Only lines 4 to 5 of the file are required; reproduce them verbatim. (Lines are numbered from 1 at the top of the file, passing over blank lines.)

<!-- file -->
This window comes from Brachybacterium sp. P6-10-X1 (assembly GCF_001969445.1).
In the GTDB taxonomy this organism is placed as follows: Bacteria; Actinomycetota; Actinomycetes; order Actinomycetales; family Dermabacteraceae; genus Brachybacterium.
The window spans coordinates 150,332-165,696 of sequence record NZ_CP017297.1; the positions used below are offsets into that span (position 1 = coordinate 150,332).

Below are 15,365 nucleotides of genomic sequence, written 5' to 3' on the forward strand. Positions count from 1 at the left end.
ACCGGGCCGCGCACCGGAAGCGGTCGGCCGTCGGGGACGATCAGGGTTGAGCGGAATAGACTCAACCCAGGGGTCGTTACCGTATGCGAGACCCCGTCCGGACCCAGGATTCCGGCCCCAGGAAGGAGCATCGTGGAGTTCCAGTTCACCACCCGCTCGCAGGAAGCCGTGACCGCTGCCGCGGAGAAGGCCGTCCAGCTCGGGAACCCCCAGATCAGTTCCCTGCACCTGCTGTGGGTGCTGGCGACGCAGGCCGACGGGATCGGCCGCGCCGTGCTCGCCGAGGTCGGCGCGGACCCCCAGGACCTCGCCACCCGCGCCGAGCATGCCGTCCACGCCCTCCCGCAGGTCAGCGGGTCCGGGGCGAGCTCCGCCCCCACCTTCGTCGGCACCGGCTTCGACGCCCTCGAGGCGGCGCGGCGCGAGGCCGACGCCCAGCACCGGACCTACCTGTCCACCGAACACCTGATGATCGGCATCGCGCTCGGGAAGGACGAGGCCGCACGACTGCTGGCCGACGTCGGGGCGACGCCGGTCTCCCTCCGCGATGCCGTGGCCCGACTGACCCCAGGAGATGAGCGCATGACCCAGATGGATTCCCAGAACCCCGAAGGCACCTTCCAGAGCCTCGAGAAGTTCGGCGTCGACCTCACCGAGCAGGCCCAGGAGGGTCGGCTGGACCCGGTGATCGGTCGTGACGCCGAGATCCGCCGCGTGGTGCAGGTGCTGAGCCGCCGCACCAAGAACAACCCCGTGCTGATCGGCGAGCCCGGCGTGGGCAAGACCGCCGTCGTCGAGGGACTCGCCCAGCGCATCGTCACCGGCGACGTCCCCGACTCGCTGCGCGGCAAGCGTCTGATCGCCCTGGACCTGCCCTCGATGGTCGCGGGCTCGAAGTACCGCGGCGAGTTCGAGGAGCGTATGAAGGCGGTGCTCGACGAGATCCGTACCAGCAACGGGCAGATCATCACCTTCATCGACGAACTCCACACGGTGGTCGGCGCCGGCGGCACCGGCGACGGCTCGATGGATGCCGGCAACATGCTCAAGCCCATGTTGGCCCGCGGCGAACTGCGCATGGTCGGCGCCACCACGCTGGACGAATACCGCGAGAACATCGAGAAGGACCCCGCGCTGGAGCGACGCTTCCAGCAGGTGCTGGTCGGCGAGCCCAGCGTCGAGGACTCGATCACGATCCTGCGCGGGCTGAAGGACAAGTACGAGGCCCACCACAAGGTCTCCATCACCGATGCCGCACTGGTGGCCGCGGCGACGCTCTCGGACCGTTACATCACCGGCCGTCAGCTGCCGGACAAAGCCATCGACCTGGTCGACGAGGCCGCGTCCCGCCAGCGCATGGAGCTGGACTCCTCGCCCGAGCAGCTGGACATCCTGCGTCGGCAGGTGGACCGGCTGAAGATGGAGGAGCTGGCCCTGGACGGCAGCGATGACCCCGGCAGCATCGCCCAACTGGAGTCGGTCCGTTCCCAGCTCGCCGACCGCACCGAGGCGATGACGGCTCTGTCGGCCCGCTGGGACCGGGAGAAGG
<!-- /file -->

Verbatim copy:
Below are 15,365 nucleotides of genomic sequence, written 5' to 3' on the forward strand. Positions count from 1 at the left end.
ACCGGGCCGCGCACCGGAAGCGGTCGGCCGTCGGGGACGATCAGGGTTGAGCGGAATAGACTCAACCCAGGGGTCGTTACCGTATGCGAGACCCCGTCCGGACCCAGGATTCCGGCCCCAGGAAGGAGCATCGTGGAGTTCCAGTTCACCACCCGCTCGCAGGAAGCCGTGACCGCTGCCGCGGAGAAGGCCGTCCAGCTCGGGAACCCCCAGATCAGTTCCCTGCACCTGCTGTGGGTGCTGGCGACGCAGGCCGACGGGATCGGCCGCGCCGTGCTCGCCGAGGTCGGCGCGGACCCCCAGGACCTCGCCACCCGCGCCGAGCATGCCGTCCACGCCCTCCCGCAGGTCAGCGGGTCCGGGGCGAGCTCCGCCCCCACCTTCGTCGGCACCGGCTTCGACGCCCTCGAGGCGGCGCGGCGCGAGGCCGACGCCCAGCACCGGACCTACCTGTCCACCGAACACCTGATGATCGGCATCGCGCTCGGGAAGGACGAGGCCGCACGACTGCTGGCCGACGTCGGGGCGACGCCGGTCTCCCTCCGCGATGCCGTGGCCCGACTGACCCCAGGAGATGAGCGCATGACCCAGATGGATTCCCAGAACCCCGAAGGCACCTTCCAGAGCCTCGAGAAGTTCGGCGTCGACCTCACCGAGCAGGCCCAGGAGGGTCGGCTGGACCCGGTGATCGGTCGTGACGCCGAGATCCGCCGCGTGGTGCAGGTGCTGAGCCGCCGCACCAAGAACAACCCCGTGCTGATCGGCGAGCCCGGCGTGGGCAAGACCGCCGTCGTCGAGGGACTCGCCCAGCGCATCGTCACCGGCGACGTCCCCGACTCGCTGCGCGGCAAGCGTCTGATCGCCCTGGACCTGCCCTCGATGGTCGCGGGCTCGAAGTACCGCGGCGAGTTCGAGGAGCGTATGAAGGCGGTGCTCGACGAGATCCGTACCAGCAACGGGCAGATCATCACCTTCATCGACGAACTCCACACGGTGGTCGGCGCCGGCGGCACCGGCGACGGCTCGATGGATGCCGGCAACATGCTCAAGCCCATGTTGGCCCGCGGCGAACTGCGCATGGTCGGCGCCACCACGCTGGACGAATACCGCGAGAACATCGAGAAGGACCCCGCGCTGGAGCGACGCTTCCAGCAGGTGCTGGTCGGCGAGCCCAGCGTCGAGGACTCGATCACGATCCTGCGCGGGCTGAAGGACAAGTACGAGGCCCACCACAAGGTCTCCATCACCGATGCCGCACTGGTGGCCGCGGCGACGCTCTCGGACCGTTACATCACCGGCCGTCAGCTGCCGGACAAAGCCATCGACCTGGTCGACGAGGCCGCGTCCCGCCAGCGCATGGAGCTGGACTCCTCGCCCGAGCAGCTGGACATCCTGCGTCGGCAGGTGGACCGGCTGAAGATGGAGGAGCTGGCCCTGGACGGCAGCGATGACCCCGGCAGCATCGCCCAACTGGAGTCGGTCCGTTCCCAGCTCGCCGACCGCACCGAGGCGATGACGGCTCTGTCGGCCCGCTGGGACCGGGAGAAGG